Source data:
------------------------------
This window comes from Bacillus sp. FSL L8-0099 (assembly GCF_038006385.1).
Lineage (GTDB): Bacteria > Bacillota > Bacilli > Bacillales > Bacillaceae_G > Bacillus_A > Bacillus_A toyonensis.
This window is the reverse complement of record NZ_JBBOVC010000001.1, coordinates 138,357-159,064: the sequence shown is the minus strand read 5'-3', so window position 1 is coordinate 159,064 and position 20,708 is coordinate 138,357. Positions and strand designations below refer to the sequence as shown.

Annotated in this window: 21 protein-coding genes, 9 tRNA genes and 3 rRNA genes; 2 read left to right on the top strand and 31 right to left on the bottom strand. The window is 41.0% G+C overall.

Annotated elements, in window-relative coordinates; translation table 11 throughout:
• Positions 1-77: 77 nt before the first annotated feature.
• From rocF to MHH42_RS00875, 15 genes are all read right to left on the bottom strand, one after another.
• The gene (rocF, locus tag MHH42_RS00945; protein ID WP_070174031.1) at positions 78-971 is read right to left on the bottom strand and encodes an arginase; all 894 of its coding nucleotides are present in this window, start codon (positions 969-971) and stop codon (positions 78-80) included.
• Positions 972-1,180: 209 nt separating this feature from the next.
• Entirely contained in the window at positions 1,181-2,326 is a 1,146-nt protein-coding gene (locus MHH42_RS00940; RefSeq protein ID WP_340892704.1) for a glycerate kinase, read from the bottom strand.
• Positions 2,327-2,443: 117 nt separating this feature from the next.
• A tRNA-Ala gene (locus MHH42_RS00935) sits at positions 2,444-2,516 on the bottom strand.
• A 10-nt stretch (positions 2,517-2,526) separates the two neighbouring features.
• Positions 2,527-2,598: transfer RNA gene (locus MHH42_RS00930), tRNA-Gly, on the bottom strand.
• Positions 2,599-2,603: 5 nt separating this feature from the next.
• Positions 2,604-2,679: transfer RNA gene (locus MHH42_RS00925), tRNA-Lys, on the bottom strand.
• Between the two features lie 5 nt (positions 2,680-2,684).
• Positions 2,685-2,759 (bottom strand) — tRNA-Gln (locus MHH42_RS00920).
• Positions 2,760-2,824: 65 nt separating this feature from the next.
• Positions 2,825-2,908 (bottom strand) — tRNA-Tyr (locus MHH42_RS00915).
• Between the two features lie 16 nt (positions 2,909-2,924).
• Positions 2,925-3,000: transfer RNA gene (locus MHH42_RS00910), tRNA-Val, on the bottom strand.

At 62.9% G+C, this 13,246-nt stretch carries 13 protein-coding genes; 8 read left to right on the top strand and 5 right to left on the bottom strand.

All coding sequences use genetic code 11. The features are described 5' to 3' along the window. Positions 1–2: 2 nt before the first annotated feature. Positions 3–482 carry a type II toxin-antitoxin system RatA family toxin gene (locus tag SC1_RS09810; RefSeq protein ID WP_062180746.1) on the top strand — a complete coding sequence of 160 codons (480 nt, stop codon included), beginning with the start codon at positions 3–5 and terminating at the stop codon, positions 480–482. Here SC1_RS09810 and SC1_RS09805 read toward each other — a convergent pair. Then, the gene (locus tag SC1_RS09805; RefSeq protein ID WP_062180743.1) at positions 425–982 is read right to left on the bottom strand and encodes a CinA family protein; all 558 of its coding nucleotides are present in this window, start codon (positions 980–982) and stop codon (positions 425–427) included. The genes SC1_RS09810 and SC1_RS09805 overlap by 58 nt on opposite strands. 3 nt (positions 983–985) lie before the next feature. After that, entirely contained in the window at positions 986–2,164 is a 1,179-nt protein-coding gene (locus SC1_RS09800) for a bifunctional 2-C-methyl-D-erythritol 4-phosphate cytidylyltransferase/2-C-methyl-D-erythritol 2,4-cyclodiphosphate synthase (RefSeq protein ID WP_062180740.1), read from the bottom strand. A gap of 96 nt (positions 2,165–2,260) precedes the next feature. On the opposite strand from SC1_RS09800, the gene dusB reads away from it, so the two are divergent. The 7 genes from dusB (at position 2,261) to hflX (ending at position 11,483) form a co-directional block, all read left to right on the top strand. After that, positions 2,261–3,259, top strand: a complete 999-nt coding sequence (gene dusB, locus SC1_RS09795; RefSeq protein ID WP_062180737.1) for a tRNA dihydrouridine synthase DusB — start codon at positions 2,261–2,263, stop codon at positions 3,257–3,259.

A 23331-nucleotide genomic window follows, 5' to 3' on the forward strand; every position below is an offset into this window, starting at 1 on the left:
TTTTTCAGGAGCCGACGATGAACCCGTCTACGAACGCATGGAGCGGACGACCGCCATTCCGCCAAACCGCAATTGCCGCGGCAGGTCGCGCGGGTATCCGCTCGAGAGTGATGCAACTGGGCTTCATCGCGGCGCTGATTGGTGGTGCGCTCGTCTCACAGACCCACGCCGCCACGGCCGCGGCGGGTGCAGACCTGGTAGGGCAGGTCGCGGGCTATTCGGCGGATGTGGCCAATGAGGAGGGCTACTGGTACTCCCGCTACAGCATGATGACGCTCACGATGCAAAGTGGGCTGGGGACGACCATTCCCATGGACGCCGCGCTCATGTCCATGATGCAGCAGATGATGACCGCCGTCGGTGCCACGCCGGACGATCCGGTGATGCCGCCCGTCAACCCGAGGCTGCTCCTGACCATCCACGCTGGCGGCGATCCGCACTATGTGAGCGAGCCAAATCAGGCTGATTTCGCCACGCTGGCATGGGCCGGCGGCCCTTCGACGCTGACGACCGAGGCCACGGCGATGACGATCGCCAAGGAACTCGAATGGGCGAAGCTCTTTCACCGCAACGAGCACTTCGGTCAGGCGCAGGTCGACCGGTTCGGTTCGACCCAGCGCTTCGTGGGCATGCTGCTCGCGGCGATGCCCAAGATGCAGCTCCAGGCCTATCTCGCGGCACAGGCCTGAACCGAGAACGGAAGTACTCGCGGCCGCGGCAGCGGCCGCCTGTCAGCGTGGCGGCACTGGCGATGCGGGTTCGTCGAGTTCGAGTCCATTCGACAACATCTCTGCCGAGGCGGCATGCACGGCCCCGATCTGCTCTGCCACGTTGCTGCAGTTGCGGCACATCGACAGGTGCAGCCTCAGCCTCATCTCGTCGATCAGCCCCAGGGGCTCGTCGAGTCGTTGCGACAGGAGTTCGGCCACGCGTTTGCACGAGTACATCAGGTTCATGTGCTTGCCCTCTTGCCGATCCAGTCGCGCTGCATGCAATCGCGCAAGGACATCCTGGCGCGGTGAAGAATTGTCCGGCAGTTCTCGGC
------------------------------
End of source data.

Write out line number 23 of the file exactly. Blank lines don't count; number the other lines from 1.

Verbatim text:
At 62.9% G+C, this 13,246-nt stretch carries 13 protein-coding genes; 8 read left to right on the top strand and 5 right to left on the bottom strand.